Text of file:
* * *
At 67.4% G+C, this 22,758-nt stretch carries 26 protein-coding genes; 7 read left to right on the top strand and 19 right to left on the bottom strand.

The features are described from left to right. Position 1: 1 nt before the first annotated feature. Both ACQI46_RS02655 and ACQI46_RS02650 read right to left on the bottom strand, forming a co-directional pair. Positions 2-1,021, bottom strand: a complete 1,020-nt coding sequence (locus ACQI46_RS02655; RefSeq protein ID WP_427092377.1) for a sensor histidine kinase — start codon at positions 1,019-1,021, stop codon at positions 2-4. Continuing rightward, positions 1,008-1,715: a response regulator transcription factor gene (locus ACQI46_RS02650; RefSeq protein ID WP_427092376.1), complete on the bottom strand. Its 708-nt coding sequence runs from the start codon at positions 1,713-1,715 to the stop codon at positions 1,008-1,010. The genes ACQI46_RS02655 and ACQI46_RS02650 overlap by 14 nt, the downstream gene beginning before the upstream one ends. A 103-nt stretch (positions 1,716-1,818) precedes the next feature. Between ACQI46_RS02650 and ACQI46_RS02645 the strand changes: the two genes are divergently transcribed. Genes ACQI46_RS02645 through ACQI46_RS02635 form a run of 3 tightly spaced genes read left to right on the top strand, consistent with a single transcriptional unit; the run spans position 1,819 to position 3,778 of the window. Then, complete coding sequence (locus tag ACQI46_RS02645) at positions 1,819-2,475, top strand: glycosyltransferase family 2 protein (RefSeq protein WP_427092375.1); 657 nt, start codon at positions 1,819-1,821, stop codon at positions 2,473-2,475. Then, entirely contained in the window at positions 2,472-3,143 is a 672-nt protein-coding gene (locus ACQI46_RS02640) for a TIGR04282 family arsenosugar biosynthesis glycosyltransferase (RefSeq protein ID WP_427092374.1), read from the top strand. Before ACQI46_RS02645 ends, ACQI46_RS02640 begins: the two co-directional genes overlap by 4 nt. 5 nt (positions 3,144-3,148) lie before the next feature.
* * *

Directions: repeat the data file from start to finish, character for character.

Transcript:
At 67.4% G+C, this 22,758-nt stretch carries 26 protein-coding genes; 7 read left to right on the top strand and 19 right to left on the bottom strand.

The features are described from left to right. Position 1: 1 nt before the first annotated feature. Both ACQI46_RS02655 and ACQI46_RS02650 read right to left on the bottom strand, forming a co-directional pair. Positions 2-1,021, bottom strand: a complete 1,020-nt coding sequence (locus ACQI46_RS02655; RefSeq protein ID WP_427092377.1) for a sensor histidine kinase — start codon at positions 1,019-1,021, stop codon at positions 2-4. Continuing rightward, positions 1,008-1,715: a response regulator transcription factor gene (locus ACQI46_RS02650; RefSeq protein ID WP_427092376.1), complete on the bottom strand. Its 708-nt coding sequence runs from the start codon at positions 1,713-1,715 to the stop codon at positions 1,008-1,010. The genes ACQI46_RS02655 and ACQI46_RS02650 overlap by 14 nt, the downstream gene beginning before the upstream one ends. A 103-nt stretch (positions 1,716-1,818) precedes the next feature. Between ACQI46_RS02650 and ACQI46_RS02645 the strand changes: the two genes are divergently transcribed. Genes ACQI46_RS02645 through ACQI46_RS02635 form a run of 3 tightly spaced genes read left to right on the top strand, consistent with a single transcriptional unit; the run spans position 1,819 to position 3,778 of the window. Then, complete coding sequence (locus tag ACQI46_RS02645) at positions 1,819-2,475, top strand: glycosyltransferase family 2 protein (RefSeq protein WP_427092375.1); 657 nt, start codon at positions 1,819-1,821, stop codon at positions 2,473-2,475. Then, entirely contained in the window at positions 2,472-3,143 is a 672-nt protein-coding gene (locus ACQI46_RS02640) for a TIGR04282 family arsenosugar biosynthesis glycosyltransferase (RefSeq protein ID WP_427092374.1), read from the top strand. Before ACQI46_RS02645 ends, ACQI46_RS02640 begins: the two co-directional genes overlap by 4 nt. 5 nt (positions 3,144-3,148) lie before the next feature.